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For The Recycling Industry, A Crisis – And An Opportunity

Kerry Klein / Julia Lyu Mears
Left: Bales of plastic, paper and other recyclables have been stacking up at recycling centers as China restricts the materials it can accept for import. Right: Kate O'Neill, professor of environmental science, policy and management at UC Berkeley.

The United States' recycling industry is facing a growing crisis. China earlier this year announced policy changes that restrict its imports of the U.S.’s recyclables—changes with tremendous implications, since a third of the U.S.’s recycling exports have historically gone to China. We explored those policy changes in May, speaking with recycling companies and policy experts about what’s changed, and how to find new markets for all that plastic and paper we can no longer ship overseas.

So what does this crisis reveal about the robustness and the fragility of the recycling industry, in California and across the U.S.? What comes next? To answer these questions, we turned to Kate O’Neill, a professor of environmental science, policy and management at UC Berkeley who’s currently writing a book on the global waste trade. Listen to the audio above for the full interview.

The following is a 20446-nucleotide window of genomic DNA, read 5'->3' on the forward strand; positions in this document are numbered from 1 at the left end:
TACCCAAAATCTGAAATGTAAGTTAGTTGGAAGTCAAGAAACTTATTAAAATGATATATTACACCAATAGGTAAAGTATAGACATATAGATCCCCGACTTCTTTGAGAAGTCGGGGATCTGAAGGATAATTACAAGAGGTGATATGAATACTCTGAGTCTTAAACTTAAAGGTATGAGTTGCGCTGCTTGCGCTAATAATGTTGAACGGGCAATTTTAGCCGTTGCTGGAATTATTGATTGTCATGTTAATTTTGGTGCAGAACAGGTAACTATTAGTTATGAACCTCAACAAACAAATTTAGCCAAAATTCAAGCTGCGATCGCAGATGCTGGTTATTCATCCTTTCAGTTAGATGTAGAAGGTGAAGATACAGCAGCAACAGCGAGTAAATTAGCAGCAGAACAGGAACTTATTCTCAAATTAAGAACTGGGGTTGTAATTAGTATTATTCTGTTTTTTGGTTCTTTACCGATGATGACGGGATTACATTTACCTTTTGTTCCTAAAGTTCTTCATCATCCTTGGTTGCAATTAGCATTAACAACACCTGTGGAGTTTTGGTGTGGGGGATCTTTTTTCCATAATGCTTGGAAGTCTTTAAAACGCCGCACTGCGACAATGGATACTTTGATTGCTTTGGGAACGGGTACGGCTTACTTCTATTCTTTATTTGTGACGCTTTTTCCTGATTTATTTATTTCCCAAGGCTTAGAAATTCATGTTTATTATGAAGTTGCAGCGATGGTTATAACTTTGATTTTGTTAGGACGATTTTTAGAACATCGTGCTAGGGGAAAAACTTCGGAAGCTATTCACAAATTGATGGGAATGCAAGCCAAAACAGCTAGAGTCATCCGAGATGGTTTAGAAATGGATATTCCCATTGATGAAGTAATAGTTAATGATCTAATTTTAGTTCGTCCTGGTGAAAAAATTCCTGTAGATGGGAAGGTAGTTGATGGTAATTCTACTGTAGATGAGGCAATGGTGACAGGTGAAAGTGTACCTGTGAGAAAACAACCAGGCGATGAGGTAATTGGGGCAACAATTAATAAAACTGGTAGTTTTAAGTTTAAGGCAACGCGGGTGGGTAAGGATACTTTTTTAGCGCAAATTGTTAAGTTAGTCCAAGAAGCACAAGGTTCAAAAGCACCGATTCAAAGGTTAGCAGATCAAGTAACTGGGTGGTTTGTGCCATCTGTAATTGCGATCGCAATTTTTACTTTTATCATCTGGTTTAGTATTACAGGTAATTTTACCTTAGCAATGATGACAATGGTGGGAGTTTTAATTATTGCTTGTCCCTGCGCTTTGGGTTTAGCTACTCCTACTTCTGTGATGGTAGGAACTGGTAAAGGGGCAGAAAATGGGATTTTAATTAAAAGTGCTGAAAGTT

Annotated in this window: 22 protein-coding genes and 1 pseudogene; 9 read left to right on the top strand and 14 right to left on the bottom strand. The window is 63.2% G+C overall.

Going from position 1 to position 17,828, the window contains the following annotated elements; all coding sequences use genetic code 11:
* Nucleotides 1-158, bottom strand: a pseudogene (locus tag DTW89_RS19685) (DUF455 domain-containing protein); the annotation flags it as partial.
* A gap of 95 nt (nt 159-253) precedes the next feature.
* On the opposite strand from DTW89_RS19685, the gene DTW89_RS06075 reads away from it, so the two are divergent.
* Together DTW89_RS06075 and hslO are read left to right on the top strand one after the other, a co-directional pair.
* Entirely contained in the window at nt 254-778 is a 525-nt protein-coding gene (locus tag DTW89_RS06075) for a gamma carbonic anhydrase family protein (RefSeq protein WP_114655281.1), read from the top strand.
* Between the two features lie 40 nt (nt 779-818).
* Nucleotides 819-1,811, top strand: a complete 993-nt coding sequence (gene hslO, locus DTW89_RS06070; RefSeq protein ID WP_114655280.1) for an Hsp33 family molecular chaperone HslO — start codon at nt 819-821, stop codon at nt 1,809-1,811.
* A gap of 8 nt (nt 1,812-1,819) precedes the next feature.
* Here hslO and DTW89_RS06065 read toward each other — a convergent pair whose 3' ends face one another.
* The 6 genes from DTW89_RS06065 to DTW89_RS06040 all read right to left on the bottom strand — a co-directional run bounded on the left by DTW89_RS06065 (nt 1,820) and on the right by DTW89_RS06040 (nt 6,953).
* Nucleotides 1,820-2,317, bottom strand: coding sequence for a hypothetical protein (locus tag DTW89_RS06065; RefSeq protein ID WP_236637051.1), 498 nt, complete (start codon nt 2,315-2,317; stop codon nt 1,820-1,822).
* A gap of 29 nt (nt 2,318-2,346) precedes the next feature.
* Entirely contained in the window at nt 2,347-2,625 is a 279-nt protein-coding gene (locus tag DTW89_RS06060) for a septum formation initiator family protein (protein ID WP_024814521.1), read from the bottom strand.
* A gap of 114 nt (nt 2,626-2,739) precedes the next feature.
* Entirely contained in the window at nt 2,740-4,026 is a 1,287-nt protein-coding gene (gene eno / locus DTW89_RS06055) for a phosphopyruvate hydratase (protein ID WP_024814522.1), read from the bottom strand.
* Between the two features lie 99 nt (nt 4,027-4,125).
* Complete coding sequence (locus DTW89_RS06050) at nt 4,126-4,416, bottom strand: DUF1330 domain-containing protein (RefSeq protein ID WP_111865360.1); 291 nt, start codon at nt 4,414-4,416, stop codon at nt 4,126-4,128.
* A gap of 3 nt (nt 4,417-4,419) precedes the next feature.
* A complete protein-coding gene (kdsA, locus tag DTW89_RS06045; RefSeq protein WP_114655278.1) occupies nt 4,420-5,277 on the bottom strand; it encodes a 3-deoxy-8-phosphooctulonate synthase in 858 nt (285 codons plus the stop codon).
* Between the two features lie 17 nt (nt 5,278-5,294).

Kerry Klein is an award-winning reporter whose coverage of public health, air pollution, drinking water access and wildfires in the San Joaquin Valley has been featured on NPR, KQED, Science Friday and Kaiser Health News. Her work has earned numerous regional Edward R. Murrow and Golden Mike Awards and has been recognized by the Association of Health Care Journalists and Society of Environmental Journalists. Her podcast Escape From Mammoth Pool was named a podcast “listeners couldn’t get enough of in 2021” by the radio aggregator NPR One.
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